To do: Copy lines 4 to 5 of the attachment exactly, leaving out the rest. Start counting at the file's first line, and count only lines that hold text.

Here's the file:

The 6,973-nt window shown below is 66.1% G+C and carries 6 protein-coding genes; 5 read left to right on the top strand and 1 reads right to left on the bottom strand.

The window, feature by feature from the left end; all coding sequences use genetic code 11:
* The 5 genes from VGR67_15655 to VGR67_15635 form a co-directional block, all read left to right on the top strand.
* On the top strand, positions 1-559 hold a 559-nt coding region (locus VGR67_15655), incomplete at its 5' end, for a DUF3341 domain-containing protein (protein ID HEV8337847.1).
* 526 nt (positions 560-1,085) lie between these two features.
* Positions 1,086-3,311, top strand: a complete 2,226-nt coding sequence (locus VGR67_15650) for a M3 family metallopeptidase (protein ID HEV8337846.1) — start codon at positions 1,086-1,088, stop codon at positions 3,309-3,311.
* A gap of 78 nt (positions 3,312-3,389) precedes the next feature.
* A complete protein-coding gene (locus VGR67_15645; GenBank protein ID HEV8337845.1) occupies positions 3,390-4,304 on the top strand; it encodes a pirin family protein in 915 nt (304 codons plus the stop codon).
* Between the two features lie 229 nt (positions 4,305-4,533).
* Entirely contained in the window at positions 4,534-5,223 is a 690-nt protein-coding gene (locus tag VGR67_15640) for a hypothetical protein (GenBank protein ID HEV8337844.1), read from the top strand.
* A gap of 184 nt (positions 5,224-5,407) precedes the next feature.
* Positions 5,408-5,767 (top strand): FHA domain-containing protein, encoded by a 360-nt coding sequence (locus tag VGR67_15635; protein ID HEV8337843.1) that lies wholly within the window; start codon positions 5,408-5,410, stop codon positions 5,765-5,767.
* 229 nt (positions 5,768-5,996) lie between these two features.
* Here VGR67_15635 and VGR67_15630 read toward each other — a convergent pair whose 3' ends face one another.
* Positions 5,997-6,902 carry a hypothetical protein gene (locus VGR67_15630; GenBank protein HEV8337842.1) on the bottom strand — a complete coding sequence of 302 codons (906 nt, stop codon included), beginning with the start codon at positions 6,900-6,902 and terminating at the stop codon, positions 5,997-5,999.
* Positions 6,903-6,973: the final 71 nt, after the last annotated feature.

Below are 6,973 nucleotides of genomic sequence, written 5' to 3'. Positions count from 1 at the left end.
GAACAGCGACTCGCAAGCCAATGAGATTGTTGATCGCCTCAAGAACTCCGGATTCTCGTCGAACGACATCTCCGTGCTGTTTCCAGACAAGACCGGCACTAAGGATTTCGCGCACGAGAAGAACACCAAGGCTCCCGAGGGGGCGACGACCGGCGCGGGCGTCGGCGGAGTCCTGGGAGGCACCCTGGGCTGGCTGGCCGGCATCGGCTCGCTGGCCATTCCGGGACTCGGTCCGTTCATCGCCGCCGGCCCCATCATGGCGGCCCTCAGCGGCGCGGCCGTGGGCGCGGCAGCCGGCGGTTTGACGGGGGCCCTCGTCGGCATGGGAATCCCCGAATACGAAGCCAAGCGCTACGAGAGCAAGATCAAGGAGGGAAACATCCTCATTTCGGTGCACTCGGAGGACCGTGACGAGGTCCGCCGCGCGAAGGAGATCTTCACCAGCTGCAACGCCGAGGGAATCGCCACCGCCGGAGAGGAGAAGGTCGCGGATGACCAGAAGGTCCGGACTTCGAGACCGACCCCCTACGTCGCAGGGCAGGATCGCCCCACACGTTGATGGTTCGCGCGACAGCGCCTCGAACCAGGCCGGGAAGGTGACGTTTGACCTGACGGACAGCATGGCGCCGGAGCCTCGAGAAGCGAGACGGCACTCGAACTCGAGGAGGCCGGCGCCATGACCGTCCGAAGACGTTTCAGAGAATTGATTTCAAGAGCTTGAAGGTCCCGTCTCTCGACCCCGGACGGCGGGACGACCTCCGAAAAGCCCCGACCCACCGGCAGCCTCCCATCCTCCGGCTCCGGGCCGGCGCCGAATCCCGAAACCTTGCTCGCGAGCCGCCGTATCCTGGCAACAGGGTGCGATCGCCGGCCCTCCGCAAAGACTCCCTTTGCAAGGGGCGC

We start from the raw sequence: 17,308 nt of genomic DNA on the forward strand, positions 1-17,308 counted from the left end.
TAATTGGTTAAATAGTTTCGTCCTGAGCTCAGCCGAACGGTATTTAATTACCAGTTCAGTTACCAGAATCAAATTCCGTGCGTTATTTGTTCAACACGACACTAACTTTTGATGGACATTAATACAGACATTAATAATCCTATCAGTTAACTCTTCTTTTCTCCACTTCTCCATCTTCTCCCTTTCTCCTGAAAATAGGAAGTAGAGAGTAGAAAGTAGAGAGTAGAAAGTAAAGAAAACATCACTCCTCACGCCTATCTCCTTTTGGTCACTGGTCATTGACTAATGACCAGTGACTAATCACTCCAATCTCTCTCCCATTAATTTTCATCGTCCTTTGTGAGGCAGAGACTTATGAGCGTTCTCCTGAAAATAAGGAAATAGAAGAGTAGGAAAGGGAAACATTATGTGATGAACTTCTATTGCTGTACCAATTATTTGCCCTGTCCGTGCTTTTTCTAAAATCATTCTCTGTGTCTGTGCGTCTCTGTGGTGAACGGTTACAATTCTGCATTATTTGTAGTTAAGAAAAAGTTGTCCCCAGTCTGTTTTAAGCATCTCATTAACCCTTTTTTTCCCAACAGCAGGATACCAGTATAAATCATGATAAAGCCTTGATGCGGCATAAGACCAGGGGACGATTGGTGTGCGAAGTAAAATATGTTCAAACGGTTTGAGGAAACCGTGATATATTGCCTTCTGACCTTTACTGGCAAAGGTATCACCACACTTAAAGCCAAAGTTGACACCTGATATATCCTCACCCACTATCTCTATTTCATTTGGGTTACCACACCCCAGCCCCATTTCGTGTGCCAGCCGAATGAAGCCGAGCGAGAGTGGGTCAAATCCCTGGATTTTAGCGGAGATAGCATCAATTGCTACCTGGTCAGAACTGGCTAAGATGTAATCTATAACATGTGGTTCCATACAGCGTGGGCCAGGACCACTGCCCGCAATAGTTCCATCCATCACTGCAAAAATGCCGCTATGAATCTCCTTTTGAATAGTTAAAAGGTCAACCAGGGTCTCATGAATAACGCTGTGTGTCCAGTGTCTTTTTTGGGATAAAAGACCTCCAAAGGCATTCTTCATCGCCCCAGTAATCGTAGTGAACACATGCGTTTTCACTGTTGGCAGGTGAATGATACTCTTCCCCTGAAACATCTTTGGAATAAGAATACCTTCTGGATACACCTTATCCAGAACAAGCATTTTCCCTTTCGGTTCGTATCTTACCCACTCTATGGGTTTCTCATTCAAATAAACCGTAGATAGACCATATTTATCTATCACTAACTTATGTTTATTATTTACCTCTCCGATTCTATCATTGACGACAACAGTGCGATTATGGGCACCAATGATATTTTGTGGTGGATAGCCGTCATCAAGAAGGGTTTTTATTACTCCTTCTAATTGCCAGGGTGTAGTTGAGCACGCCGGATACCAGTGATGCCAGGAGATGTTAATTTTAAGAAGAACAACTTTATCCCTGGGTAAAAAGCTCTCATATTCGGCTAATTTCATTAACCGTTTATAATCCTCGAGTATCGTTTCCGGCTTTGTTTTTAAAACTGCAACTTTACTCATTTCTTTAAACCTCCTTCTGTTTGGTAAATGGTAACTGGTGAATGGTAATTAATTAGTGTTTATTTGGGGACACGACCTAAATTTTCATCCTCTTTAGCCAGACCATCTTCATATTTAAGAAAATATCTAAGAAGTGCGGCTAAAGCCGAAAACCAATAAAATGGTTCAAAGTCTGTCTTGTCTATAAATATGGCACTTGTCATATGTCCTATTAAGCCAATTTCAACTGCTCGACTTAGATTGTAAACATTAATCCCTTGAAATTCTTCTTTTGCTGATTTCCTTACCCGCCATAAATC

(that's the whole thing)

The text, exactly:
* On the top strand, positions 1-559 hold a 559-nt coding region (locus VGR67_15655), incomplete at its 5' end, for a DUF3341 domain-containing protein (protein ID HEV8337847.1).
* 526 nt (positions 560-1,085) lie between these two features.